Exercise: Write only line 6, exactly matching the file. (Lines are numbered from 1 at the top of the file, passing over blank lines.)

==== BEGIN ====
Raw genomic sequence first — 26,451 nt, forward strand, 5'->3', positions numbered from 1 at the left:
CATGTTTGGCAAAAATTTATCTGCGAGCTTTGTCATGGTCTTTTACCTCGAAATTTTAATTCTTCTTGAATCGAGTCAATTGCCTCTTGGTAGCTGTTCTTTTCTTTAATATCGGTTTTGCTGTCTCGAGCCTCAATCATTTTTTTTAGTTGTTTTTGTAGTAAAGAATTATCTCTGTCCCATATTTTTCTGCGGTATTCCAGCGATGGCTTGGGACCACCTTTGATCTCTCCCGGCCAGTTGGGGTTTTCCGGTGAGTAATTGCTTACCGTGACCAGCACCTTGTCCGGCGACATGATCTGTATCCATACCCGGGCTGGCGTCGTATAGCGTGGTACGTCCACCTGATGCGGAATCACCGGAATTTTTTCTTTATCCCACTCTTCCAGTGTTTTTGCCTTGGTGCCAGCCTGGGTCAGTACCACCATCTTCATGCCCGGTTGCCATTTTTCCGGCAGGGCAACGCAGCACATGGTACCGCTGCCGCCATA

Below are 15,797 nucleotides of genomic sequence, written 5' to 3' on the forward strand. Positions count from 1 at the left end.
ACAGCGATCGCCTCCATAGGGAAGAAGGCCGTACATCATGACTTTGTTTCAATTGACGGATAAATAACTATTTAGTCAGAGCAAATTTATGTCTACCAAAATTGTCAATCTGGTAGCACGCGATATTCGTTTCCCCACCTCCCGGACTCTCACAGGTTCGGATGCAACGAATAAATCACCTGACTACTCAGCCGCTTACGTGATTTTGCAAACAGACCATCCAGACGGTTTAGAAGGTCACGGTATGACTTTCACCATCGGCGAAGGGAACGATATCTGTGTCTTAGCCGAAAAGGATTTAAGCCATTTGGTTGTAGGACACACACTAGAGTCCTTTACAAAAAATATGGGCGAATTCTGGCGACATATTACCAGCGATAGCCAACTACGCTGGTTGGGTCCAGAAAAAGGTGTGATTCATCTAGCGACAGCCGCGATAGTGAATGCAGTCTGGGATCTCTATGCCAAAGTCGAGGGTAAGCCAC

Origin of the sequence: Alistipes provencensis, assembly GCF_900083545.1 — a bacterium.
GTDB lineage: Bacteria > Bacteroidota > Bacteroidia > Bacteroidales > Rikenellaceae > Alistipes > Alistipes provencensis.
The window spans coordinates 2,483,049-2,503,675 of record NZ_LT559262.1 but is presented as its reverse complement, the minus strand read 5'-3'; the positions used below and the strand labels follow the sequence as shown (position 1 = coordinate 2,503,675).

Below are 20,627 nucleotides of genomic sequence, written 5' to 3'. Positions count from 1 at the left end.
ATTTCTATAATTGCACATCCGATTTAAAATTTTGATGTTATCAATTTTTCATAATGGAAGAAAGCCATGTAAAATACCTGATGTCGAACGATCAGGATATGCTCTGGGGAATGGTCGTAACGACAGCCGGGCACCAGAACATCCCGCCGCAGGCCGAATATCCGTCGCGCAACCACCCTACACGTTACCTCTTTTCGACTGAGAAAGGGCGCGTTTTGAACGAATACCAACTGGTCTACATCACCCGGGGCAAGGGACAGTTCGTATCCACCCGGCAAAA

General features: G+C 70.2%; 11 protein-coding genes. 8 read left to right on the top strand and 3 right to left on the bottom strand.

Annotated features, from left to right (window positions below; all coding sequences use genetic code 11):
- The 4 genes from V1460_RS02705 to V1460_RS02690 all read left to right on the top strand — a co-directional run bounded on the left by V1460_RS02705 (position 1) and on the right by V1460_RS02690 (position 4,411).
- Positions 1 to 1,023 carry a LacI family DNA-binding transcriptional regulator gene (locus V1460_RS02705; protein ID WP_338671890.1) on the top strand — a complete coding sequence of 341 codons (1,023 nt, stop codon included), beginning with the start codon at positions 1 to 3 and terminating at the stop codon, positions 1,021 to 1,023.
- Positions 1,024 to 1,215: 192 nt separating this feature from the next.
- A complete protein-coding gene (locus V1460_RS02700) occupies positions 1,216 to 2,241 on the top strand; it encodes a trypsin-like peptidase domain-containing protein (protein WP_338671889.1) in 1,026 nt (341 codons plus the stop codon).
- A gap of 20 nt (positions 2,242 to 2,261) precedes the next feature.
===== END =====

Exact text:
GTDB lineage: Bacteria > Bacteroidota > Bacteroidia > Bacteroidales > Rikenellaceae > Alistipes > Alistipes provencensis.